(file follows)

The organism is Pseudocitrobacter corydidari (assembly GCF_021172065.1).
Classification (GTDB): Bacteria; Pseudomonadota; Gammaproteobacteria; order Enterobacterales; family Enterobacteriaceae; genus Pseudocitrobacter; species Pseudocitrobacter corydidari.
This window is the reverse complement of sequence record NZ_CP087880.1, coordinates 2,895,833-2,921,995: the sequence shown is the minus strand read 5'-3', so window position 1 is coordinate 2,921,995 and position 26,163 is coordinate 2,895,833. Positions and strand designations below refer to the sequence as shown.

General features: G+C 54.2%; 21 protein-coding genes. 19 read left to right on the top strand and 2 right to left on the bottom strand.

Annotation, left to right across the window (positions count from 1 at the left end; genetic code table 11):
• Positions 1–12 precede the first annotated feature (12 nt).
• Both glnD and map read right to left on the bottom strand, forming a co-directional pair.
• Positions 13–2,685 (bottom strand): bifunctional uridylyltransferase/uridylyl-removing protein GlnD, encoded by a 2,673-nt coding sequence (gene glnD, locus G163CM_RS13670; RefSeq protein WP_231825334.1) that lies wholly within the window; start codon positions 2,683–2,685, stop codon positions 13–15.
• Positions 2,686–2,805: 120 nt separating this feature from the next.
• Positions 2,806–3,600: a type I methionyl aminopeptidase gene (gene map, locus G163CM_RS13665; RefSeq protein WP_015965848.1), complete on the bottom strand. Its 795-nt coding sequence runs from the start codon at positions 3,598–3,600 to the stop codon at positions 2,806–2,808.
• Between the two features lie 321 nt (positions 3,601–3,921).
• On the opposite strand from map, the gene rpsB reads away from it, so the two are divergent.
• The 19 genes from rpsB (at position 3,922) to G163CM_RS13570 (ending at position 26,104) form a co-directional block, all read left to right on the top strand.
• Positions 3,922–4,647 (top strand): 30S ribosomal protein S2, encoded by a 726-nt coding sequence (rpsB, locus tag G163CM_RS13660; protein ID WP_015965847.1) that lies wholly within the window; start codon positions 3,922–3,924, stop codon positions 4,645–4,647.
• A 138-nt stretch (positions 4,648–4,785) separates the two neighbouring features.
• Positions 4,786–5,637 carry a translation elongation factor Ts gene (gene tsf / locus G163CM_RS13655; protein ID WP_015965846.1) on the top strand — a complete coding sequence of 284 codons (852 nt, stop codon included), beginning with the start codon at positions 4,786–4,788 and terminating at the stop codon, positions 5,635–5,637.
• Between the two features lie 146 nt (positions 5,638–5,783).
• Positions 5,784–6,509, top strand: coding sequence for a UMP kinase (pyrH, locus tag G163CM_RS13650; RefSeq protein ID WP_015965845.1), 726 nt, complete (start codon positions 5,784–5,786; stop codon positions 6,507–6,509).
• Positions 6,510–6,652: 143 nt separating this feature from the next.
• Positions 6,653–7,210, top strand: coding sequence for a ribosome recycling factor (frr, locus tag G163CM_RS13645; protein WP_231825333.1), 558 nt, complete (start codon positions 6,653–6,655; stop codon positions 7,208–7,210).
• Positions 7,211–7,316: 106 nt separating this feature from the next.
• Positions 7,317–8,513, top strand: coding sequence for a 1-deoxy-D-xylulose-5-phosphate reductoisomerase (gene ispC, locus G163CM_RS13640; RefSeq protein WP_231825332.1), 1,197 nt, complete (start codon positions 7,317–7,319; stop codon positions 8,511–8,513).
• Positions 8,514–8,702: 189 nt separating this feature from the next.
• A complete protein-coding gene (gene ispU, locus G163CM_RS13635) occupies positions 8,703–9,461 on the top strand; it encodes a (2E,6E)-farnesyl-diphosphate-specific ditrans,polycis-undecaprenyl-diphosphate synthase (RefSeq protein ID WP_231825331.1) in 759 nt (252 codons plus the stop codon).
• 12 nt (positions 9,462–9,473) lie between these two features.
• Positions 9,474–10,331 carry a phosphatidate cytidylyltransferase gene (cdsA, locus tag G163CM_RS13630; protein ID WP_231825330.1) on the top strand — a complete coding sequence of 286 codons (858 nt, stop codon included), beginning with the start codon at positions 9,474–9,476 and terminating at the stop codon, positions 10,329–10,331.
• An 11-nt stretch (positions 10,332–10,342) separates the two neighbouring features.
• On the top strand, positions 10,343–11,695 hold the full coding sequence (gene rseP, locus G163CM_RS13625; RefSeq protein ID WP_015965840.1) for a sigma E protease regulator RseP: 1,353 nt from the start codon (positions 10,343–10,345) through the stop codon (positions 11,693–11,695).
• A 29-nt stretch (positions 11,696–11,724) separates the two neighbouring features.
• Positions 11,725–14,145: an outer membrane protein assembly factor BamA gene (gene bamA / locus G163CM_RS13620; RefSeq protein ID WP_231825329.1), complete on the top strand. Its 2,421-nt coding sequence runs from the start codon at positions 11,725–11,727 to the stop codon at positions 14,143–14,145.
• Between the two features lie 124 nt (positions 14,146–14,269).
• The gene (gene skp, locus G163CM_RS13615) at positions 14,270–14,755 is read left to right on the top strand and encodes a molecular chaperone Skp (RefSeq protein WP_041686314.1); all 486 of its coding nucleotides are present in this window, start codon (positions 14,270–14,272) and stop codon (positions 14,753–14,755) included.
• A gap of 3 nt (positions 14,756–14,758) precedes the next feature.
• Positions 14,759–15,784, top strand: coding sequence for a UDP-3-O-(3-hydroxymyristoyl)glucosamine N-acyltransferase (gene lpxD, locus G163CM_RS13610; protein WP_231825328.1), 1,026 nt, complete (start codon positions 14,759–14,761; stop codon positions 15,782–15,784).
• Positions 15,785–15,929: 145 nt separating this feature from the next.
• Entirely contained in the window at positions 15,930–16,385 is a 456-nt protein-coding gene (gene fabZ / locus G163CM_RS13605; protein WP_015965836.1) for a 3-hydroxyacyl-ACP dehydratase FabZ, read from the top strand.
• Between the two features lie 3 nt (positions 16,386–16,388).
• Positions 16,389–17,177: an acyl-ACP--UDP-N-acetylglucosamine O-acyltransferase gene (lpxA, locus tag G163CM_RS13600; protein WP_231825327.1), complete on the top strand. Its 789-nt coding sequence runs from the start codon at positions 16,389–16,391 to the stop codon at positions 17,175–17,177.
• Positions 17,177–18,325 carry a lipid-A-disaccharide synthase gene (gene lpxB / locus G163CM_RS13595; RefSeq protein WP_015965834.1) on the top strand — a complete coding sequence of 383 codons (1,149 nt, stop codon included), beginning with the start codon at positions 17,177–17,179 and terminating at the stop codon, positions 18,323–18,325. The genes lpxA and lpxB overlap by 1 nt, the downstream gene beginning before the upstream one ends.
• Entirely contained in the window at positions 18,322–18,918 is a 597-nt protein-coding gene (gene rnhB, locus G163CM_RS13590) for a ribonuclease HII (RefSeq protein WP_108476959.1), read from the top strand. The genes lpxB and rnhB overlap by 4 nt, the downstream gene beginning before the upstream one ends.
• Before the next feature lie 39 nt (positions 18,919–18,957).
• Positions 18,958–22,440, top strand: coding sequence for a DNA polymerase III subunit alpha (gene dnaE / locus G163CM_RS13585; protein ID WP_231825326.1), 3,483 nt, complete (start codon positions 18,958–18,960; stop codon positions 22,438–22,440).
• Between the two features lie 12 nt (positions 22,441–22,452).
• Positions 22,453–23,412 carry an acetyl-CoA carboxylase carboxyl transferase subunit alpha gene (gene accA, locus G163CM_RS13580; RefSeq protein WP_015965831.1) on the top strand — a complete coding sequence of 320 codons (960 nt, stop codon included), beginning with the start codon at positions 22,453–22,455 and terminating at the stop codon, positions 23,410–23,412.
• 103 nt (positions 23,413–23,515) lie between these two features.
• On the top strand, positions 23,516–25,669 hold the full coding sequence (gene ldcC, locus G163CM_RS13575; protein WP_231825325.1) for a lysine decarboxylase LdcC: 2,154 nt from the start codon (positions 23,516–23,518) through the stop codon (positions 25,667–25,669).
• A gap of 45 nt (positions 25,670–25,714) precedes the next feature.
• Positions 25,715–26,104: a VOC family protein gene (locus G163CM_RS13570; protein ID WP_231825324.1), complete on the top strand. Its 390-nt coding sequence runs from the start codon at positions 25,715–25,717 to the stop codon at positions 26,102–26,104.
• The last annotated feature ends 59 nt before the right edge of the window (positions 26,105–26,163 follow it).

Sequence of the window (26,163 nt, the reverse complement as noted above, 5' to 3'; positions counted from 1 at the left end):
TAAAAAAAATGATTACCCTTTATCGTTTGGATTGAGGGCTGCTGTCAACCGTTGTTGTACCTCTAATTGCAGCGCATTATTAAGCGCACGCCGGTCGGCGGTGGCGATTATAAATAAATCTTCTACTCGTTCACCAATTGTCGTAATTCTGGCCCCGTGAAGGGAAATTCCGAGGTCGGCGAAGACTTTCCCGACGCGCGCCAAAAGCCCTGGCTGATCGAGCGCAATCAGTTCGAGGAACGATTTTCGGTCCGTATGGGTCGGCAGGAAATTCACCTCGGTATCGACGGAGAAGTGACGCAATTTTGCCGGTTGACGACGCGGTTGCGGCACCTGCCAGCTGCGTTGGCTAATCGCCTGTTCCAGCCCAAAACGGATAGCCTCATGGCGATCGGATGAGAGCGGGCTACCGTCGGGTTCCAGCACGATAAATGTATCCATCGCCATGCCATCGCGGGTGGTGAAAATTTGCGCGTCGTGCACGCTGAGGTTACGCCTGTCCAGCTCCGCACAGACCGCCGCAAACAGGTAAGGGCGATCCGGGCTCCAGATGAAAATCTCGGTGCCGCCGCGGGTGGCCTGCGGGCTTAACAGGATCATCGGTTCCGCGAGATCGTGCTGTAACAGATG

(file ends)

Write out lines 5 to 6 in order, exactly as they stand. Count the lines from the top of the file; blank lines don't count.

Annotation, left to right across the window (positions count from 1 at the left end; genetic code table 11):
• Positions 1–12 precede the first annotated feature (12 nt).